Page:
1. Research

The research you will be conducting every day or every week will be to identify new target companies, find out what major initiatives, challenges, and potential setbacks your target companies are experiencing. Discover how you can add direct value, and identify people who can either be internal sponsors for you or be your next potential boss. If you are really adept at research, you can even find out some personal things about these people that will enable you to build rapport and hit their hot buttons.

The resources that you will use to conduct this research include the obvious search engines like Google or Bing, as well as local business journals and newspapers, niche authority sites, business directories and databases such as leadferret.com and zoominfo.com, and your network.

If you are really bold and adventurous, you will try feet-on-the-street research. This means that you attend events or “stake out” the location of various popular breakfast, lunch or dinner spots in the vicinity with the intention of procuring intelligence from strangers.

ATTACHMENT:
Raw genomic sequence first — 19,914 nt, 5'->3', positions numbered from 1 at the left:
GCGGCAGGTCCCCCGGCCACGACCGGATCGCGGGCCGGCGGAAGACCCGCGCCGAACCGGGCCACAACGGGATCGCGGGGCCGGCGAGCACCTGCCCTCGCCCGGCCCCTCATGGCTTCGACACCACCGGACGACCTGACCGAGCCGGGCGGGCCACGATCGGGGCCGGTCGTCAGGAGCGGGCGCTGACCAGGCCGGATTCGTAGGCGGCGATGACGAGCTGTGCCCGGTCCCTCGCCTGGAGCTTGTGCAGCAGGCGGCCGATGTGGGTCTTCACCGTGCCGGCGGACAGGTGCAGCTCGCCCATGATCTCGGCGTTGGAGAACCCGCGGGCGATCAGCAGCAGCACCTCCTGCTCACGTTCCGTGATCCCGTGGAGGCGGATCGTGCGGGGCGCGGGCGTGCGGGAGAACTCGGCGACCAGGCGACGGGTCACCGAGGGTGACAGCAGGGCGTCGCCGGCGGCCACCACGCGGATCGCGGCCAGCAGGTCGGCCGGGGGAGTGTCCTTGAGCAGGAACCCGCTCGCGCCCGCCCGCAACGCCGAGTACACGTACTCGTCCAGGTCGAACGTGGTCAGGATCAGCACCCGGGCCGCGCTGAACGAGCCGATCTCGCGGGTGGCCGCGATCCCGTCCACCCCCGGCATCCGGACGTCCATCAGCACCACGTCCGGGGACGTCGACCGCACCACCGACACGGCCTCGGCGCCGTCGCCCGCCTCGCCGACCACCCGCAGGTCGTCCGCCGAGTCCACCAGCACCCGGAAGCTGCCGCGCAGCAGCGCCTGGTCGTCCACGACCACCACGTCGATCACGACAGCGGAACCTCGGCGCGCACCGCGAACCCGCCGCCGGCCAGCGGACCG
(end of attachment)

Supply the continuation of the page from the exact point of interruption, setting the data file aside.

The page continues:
2. Bold Action/Experimentation

The above can be considered bold action. I encourage you to experiment with this approach, if not for the adrenaline rush, for the fact that it can get you further faster than waiting for friends and acquaintances to take action on your behalf.

The activities that fall in this category very well might be outside your comfort zone, and thinking about them as experiments may help you detach from an investment in the outcome. I encourage you to celebrate everything that you try, whether it turns into an opportunity or not. Do keep track of your results so that you can repeat the experiments that produce great results such as pivotal introductions and interviews.